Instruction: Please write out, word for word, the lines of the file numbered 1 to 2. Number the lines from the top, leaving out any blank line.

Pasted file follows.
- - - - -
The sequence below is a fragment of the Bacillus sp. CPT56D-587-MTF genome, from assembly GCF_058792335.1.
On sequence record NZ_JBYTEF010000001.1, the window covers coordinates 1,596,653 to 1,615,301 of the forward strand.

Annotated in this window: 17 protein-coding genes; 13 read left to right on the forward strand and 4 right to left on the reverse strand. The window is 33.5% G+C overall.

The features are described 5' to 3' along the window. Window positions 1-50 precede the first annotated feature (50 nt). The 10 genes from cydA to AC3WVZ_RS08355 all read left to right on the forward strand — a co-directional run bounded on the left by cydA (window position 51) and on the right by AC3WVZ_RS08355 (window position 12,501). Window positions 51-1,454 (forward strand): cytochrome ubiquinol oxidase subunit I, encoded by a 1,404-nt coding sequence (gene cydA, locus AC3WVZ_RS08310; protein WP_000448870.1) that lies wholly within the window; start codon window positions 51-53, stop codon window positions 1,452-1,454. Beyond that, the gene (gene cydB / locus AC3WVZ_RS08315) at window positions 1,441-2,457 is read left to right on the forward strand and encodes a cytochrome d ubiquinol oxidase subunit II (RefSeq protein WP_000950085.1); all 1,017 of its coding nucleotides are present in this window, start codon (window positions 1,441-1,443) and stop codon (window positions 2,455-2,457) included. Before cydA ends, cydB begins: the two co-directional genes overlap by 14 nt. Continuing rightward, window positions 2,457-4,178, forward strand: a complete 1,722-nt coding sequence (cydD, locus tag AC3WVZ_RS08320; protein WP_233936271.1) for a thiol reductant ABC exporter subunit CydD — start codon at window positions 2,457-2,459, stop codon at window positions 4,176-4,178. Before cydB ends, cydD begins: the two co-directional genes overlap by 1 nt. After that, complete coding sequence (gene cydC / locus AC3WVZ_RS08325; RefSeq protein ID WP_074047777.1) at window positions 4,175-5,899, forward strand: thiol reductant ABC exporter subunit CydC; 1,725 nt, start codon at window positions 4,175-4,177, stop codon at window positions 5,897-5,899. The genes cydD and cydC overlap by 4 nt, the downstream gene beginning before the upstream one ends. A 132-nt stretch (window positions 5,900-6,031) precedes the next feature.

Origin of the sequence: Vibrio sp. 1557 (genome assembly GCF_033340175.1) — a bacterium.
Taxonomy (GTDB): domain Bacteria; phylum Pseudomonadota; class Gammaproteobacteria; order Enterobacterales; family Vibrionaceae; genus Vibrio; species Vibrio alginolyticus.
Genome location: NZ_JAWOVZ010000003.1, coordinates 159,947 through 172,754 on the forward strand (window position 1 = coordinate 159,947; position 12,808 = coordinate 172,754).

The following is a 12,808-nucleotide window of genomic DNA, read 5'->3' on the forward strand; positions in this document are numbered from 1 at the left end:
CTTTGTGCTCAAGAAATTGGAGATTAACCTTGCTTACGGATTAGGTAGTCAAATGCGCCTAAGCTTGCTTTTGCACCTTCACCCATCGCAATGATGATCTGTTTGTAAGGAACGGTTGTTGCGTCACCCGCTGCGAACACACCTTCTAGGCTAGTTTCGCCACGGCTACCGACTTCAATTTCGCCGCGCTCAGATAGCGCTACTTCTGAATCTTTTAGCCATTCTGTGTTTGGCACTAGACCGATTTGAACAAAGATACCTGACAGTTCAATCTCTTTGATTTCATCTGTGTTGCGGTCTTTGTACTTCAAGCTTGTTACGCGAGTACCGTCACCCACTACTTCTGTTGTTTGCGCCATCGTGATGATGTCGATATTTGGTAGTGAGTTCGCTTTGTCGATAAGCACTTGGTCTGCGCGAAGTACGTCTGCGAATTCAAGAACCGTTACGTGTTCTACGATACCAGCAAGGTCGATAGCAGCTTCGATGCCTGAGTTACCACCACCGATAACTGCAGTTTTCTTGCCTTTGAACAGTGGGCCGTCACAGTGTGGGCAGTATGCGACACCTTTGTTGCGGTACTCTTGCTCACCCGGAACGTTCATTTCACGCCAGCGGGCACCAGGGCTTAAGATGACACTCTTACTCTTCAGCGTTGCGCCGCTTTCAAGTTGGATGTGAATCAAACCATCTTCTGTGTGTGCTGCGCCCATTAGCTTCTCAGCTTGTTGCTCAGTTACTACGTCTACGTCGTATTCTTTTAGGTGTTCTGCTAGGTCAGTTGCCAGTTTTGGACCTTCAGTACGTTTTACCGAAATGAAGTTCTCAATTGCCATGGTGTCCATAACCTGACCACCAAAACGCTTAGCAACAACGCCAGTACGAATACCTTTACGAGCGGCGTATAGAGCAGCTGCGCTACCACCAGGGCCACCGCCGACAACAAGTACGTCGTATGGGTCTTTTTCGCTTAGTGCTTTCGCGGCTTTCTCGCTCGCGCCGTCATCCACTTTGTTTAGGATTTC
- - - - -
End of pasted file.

The sequence below is a fragment of the Bacillus sp. CPT56D-587-MTF genome, from assembly GCF_058792335.1.
On sequence record NZ_JBYTEF010000001.1, the window covers coordinates 1,596,653 to 1,615,301 of the forward strand.